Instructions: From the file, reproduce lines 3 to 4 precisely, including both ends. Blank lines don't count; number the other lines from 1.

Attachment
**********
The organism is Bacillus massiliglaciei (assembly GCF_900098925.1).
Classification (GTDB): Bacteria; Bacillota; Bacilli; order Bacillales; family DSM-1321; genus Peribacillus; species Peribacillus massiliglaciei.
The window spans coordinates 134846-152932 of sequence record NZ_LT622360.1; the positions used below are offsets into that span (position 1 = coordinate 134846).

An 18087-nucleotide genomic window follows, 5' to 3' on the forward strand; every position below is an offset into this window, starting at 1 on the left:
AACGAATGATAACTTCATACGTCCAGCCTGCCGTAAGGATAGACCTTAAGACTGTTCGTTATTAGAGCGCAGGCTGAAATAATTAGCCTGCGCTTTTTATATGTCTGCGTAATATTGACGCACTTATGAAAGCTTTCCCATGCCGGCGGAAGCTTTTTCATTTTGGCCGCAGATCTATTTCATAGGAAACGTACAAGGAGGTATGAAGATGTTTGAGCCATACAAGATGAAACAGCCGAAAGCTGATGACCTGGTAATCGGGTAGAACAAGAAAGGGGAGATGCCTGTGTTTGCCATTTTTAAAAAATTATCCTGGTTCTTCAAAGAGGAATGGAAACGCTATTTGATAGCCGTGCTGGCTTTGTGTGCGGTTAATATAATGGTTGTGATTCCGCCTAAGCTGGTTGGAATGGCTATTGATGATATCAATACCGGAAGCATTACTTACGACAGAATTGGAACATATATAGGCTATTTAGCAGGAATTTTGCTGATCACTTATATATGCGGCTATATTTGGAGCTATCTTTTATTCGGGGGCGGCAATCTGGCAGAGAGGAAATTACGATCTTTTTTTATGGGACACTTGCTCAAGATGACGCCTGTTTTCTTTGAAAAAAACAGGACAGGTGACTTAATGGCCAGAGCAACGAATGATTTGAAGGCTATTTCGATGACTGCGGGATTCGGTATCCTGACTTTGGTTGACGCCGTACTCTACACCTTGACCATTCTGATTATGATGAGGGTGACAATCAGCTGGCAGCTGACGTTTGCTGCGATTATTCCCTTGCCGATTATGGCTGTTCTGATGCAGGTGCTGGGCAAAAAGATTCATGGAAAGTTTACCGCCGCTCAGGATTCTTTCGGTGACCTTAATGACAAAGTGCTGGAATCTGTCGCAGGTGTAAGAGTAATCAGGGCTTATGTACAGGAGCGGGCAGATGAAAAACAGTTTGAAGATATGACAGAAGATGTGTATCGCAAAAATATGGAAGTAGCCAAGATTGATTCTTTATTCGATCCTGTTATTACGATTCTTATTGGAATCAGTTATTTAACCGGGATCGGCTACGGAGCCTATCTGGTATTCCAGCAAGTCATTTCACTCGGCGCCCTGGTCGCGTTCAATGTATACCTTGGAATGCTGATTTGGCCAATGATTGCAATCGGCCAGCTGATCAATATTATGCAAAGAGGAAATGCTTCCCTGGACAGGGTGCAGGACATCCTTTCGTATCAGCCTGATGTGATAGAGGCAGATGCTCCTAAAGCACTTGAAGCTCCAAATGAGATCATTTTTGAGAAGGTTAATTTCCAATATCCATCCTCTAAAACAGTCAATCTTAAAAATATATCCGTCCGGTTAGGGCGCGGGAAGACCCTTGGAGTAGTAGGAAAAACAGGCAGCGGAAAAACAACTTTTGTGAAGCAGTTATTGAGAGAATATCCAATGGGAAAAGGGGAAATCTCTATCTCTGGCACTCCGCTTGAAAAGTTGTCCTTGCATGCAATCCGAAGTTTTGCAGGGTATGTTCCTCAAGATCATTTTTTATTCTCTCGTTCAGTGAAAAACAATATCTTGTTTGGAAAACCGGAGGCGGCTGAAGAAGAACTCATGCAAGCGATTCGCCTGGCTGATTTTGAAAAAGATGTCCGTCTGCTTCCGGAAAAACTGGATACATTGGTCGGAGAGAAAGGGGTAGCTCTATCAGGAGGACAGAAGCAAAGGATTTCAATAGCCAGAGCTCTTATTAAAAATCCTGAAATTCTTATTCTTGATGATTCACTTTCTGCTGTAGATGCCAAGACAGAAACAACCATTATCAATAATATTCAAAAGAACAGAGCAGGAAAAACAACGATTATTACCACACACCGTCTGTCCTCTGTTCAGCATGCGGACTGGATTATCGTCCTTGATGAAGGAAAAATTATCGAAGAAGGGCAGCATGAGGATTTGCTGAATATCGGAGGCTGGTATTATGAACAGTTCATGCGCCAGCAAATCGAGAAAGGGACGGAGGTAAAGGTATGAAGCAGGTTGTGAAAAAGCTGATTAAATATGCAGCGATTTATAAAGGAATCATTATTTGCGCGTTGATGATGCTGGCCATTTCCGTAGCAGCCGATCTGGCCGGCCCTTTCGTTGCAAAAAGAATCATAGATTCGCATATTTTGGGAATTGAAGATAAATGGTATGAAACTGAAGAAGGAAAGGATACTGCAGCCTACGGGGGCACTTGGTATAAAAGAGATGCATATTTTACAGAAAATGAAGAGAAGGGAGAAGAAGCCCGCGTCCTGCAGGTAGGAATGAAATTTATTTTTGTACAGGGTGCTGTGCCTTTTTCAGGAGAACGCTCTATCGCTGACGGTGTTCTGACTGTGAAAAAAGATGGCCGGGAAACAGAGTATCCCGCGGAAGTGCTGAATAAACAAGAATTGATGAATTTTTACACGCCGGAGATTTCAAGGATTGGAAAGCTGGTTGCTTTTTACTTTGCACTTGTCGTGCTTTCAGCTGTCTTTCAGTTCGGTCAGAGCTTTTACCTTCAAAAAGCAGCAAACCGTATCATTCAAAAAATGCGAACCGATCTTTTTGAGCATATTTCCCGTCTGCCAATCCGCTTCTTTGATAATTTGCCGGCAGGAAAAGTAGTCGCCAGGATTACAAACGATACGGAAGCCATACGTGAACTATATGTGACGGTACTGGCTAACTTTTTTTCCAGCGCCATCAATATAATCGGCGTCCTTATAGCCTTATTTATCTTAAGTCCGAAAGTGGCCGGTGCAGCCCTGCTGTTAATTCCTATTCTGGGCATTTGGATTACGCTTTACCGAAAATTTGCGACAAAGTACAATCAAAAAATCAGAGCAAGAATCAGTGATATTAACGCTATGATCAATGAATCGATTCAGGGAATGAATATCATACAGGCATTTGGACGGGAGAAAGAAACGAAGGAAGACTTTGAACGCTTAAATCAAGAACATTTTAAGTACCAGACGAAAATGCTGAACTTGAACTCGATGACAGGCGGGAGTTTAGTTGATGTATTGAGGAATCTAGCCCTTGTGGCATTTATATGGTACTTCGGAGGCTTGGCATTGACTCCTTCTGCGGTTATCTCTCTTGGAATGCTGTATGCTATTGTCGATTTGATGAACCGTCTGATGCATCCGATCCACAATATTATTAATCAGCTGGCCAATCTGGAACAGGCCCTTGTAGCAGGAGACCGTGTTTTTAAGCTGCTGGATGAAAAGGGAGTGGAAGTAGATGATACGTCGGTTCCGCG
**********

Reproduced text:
The window spans coordinates 134846-152932 of sequence record NZ_LT622360.1; the positions used below are offsets into that span (position 1 = coordinate 134846).

An 18087-nucleotide genomic window follows, 5' to 3' on the forward strand; every position below is an offset into this window, starting at 1 on the left: